Cheers
     
  8. voigtstr

    voigtstr Well-Known Member

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    The 6.75% is our existing mortgage on the villa unit, its fixed for another 3 years (was a fixed interest for 5 years in 2006)

    The LOC and the new mortgage on the new property will be variable, (but both interest only).
     
  9. Rod_WA

    Rod_WA Well-Known Member

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    Nice rate. My 6.49% IP loan expires in October. At the time, the 3-yr rate looked the best option, but your 5-yr rate looks the goods now!

    Like Sim says, tax law is open to interpretation. But I reckon that there's enough established case law that makes a few things clear.

    1. The 'original purpose of the loan' concept is thrown out the window when you change the purpose of the loan.

    2. Obviously, you can't open a loan for investment, buy lots of shares, sell them after a bit, pay down your PPOR loan with the proceeds and then say, "I have a large loan that must be deductible since the original purposes was to buy shares."

    3. Deductibility must be apportioned across the loan usage. If half is for income-producing investment purposes, and half is for a holiday, then half the interest is deductible.

    4. You cannot choose to capitalise the deductible bit and selectively pay down the personal-use bit (the essence of Hart's case). Any pay down on a loan must be apportioned.

    It remains the best option to keep deductible and non-deductible loans completely separate (not even a 'split loan'), ie one LOC for investment, and another for personal use (if at all!).
     
  10. Rob G.

    Rob G. Well-Known Member

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    FCT v Brown .....

    If you have taken out an investment loan and have committed to a contract for a specified period, then even if you are forced out of the investment prematurely and cannot repay for some reason then you can still claim deductions after your income-producing activity has ceased.

    Difficulties occur at times of refinancing, where the Commissioner may regard this as a redraw and will look to the purpose of the new borrowing.

    This is the problem with a LOC, as it is regarded as monthly rolling refinancing. TR 2000/2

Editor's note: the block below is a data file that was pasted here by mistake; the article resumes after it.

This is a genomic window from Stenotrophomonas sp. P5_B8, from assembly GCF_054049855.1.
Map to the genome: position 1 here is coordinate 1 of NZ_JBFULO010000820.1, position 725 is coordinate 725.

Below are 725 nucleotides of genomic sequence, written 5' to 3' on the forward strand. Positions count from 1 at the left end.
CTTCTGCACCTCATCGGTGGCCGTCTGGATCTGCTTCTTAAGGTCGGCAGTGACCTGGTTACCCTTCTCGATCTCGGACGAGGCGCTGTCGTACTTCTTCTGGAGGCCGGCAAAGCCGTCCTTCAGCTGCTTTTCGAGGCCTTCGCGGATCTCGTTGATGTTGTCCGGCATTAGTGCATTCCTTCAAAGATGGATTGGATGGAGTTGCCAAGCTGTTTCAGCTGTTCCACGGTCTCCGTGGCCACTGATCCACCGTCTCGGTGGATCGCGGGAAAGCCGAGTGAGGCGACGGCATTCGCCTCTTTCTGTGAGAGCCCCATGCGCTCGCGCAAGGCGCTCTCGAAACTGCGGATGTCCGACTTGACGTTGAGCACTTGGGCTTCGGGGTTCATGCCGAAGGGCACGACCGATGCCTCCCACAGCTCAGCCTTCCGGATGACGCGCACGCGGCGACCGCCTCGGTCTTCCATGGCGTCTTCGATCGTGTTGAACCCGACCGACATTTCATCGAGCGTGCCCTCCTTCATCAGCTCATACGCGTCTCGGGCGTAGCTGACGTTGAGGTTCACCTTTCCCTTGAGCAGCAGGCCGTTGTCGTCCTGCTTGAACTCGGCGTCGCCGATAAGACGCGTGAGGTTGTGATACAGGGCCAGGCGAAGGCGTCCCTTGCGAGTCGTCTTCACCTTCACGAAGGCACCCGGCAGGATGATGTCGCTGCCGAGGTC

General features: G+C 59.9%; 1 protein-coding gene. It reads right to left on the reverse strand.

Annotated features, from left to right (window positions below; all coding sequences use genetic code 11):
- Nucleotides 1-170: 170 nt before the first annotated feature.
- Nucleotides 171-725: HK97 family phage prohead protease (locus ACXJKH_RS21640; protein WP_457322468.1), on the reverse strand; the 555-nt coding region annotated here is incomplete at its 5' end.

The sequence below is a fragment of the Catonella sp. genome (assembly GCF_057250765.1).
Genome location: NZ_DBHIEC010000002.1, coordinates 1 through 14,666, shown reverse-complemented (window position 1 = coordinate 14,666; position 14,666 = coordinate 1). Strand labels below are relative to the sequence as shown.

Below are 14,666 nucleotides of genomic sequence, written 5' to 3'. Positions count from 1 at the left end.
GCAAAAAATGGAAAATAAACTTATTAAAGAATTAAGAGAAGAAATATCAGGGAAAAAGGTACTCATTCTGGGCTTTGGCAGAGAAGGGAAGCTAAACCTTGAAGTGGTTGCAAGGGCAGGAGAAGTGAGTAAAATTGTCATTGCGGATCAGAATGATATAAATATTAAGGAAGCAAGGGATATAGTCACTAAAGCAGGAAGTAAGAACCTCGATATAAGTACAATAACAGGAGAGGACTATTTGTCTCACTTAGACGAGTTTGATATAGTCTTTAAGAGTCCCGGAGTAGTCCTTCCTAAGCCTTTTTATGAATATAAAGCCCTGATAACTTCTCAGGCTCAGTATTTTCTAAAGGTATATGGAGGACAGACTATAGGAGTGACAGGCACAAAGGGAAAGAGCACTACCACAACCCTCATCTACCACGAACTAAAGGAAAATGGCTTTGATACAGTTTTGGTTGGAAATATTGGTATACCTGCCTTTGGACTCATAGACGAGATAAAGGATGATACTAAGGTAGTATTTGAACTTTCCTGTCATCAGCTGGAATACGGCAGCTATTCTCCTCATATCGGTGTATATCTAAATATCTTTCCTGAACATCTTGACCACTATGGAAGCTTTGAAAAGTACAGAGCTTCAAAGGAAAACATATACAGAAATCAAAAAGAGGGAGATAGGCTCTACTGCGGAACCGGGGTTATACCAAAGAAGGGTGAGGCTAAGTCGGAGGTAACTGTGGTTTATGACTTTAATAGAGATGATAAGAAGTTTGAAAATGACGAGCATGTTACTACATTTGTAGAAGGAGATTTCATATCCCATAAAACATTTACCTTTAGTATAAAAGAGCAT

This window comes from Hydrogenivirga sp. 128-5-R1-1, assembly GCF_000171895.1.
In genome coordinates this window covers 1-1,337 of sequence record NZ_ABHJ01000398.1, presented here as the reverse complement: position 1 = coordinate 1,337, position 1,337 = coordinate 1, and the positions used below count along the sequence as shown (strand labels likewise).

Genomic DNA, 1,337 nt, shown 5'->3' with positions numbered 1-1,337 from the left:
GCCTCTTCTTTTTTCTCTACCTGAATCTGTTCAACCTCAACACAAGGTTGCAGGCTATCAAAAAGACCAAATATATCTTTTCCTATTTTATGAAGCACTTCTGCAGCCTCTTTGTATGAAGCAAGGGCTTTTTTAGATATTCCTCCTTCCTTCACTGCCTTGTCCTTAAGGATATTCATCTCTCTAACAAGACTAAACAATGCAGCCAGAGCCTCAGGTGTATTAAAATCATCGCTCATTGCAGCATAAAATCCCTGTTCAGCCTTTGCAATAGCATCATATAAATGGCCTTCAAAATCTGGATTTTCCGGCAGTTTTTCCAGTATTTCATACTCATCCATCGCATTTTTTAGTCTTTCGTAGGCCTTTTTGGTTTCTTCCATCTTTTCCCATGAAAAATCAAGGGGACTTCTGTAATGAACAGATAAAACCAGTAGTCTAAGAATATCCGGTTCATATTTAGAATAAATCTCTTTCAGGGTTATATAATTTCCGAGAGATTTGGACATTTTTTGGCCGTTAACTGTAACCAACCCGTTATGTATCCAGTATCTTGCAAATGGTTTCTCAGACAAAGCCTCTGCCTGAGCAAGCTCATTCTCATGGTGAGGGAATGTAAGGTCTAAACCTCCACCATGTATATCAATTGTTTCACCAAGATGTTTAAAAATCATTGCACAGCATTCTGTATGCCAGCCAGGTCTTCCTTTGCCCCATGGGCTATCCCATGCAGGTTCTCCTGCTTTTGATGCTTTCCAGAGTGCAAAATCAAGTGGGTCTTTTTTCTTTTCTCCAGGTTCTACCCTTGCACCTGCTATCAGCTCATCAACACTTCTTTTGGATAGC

Cheers,

    Rob
     
  11. voigtstr

    voigtstr Well-Known Member

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    With a loc though you haven't committed to a contract for a specified period. Its really like a big credit card with lower interest (secured by property)(in this case).

    So... I guess the loc (and also the new mortgage) is deductable up until the point the new house is no longer a rental and we move it into it. At that point the mortgage on the 2 bedroom villa unit will be deductable because we would start renting it out..

    I guess it will be a bit of a mess untill a ppor is paid off, and we only have a bunch of ips.
     
  12. voigtstr

    voigtstr Well-Known Member

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    What's the best thing to do with the LOC when we change the use of the property in a few years time from IP to ppor?

    The LOC will be set up in a few weeks time. We'll draw on it when we find a property that will be a good rental for the next 2-3 years. The loc will fund the deposit and legals and stamp duty etc.

    Is the thing to do, to just pay the interest (no principal payments) on the loc while the new place is a rental, and dont draw on it for any other purpose? Spare cash could be going into Navra (I figure we are closer to the bottom of the market now, than we were 4 months ago).

    When we finally move into the new property, then we could pay down the loc as soon as possible, then start debt recycling the mortgage on the new property (which would mean setting up a new loc secured by the new property).